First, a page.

Population Nucleation and Functional Interdependence in Prehistoric Coastal Ecuador

Author: Martín, Alexander J.
Journal: Social Evolution & History. Volume 16, Number 2 / September 2017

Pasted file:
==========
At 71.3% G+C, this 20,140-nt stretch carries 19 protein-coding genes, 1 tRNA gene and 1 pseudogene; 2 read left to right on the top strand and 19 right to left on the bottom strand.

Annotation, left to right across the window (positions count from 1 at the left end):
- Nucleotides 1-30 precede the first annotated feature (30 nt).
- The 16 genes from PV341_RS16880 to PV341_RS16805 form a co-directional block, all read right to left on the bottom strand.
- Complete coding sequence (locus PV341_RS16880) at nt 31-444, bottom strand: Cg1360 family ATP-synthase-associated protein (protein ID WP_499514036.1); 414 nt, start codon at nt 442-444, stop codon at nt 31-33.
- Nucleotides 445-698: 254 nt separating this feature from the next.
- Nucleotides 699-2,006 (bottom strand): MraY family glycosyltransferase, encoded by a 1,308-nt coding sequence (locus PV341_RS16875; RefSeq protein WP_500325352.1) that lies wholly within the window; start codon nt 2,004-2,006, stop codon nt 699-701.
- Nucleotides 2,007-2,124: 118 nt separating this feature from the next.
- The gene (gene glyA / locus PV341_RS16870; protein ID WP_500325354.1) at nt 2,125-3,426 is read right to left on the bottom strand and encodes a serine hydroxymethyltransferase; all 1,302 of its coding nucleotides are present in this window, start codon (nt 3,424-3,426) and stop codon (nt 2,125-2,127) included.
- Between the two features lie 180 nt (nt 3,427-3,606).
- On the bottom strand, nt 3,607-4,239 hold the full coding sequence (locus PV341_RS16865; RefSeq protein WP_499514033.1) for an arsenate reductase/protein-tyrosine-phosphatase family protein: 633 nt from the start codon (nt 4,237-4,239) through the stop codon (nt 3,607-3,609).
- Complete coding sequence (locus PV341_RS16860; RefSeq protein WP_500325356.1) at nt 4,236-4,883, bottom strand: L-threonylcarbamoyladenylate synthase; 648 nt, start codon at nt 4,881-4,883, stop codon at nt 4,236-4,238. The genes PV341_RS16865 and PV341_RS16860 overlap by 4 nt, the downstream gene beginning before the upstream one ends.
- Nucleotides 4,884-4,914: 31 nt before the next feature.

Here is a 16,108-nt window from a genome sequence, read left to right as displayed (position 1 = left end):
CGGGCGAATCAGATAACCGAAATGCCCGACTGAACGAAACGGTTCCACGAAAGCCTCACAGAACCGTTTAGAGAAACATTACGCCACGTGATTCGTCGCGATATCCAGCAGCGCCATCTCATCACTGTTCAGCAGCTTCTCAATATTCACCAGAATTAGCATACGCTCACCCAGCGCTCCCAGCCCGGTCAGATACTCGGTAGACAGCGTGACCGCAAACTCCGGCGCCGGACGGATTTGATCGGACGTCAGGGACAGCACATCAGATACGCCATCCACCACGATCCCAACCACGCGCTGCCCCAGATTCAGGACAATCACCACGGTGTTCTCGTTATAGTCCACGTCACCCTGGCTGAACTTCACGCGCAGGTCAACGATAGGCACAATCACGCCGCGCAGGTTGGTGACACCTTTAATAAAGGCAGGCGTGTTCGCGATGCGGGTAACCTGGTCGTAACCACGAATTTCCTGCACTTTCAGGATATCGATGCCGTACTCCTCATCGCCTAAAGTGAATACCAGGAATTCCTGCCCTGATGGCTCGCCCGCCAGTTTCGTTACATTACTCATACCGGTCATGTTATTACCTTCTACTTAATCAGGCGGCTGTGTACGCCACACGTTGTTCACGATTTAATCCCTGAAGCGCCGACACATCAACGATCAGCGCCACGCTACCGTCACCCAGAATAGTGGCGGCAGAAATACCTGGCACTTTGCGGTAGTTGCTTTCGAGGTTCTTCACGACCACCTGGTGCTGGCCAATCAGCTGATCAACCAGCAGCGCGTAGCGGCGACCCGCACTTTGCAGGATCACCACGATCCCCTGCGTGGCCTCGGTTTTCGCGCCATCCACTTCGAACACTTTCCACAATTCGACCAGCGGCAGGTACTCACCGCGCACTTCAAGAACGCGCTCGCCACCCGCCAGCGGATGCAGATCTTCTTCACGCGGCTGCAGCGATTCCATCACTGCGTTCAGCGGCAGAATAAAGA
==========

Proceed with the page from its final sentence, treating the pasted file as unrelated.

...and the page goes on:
Increased specialization within communities is often explained as an epiphenomenal effect of political expansion and surplus accumulation. Here, I examine the possible role that community demography and settlement structure might have in promoting (or inhibiting) full-time specialization and interdependence in the functions of various social institutions. Through the use of multivariate iconographic representations and diversity indices this article puts forth a methodology for the systematic large-scale comparison of archaeological remains and tests it on three prehistoric settlements in coastal Ecuador. The results indicate that nucleated communities exhibit more evidence of internal functional differentiation and interdependence in social roles than dispersed ones. This suggests that larger networks of interaction might provide ripe social environments for increased specialization of activities. By contrast, dispersed settlement arrangements and the smaller networks of interaction they make available seem to pressure households into becoming increasingly autonomous and self-reliant, resulting in strong tendencies towards functional redundancy.